IBM has announced that it is making available an open beta of AIX Version 6.1 – an upgrade to the currently available version of AIX. Now, the questions that immediately spring to mind are: is this a good thing? and why is IBM doing it?
Before I try to answer my own questions – or at least share my thoughts about those questions – let’s have a look at what AIX 6.1 has to offer. The big news is virtualization enhancements, with improved security also included. The IBM Web site tells us that workload partitions (WPARs) offer software-based virtualization that is designed to reduce the number of operating system images needing to be managed when consolidating workloads. The live application mobility feature allows users to move a workload partition from one server to another while the workload is running, which provides mainframe-like continuous availability. For security there is now role-based access control, which give administrators greater flexibility when granting user authorization and access control by role. There is also a new tool called the system director console, which provides access to the system management interface via a browser. The bad news for venturous adopters is that IBM is not providing any support – there’s just a Web forum for other users to share problems and possible solutions.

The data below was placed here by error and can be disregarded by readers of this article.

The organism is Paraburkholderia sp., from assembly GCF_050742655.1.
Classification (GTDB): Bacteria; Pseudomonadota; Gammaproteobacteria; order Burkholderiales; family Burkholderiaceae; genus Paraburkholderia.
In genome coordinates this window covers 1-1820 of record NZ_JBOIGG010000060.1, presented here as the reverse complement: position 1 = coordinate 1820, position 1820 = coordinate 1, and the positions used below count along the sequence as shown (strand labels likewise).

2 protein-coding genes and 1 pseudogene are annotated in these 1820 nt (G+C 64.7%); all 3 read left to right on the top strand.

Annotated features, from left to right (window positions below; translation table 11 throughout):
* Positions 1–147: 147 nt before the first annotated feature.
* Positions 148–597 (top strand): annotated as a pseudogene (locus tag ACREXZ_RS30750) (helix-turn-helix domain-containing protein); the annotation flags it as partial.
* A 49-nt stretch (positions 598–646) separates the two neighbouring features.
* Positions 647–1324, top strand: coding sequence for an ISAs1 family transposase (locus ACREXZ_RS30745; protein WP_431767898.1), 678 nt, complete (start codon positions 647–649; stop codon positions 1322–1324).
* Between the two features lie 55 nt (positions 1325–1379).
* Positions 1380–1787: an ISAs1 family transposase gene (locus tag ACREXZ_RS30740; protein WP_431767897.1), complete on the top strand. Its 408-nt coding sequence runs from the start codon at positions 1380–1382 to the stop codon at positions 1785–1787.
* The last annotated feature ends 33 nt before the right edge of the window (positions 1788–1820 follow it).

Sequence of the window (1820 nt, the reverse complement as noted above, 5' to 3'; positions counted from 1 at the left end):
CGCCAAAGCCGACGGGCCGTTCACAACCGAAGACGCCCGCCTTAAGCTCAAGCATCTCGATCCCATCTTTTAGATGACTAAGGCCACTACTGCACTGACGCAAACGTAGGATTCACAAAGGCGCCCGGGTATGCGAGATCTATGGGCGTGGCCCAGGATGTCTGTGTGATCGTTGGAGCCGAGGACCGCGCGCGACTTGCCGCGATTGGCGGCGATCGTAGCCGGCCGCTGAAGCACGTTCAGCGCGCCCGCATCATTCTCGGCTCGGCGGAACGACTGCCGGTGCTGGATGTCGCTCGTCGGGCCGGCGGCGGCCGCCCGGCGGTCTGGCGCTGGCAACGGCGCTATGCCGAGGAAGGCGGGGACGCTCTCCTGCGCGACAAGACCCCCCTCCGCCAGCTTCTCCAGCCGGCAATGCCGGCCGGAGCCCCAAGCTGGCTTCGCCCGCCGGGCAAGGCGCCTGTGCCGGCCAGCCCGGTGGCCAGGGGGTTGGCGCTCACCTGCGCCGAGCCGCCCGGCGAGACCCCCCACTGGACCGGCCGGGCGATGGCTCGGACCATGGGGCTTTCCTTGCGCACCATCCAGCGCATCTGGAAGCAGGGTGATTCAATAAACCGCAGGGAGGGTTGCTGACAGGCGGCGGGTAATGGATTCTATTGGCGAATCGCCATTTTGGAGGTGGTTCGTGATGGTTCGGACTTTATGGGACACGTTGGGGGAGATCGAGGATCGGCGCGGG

So, is it a good thing? The answer is (of course) a definite maybe! If lots of people pick up on the beta, and do thoroughly test it for IBM, then the final product, when it is released, will be very stable and not have any irritating teething problems. There could be thousands of beta testers rather than the usual small group of dedicated testers. Plus it could be tested on a whole range of hardware with almost every conceivable peripheral attached and third-party product run on it. And beta testers will get the benefit of the new virtualization features and security features.
Why is IBM doing it? Apart from getting their software beta tested for free, they also make it look like their version of Unix is part of the open source world. The reason I say that is because it is called an “open beta” – hence the verbal link with open source, which is perceived as being a good thing – rather than being called a public beta. To be clear, while some components of AIX are open source, the actual operating system isn’t open source.
AIX Version 6 is a completely new version – the current one is 5.3. The final version will probably be out in November. Announcing an open beta programme means that IBM can steal some limelight back from Unix rivals HP and Sun. All in all, it is good news for AIX users.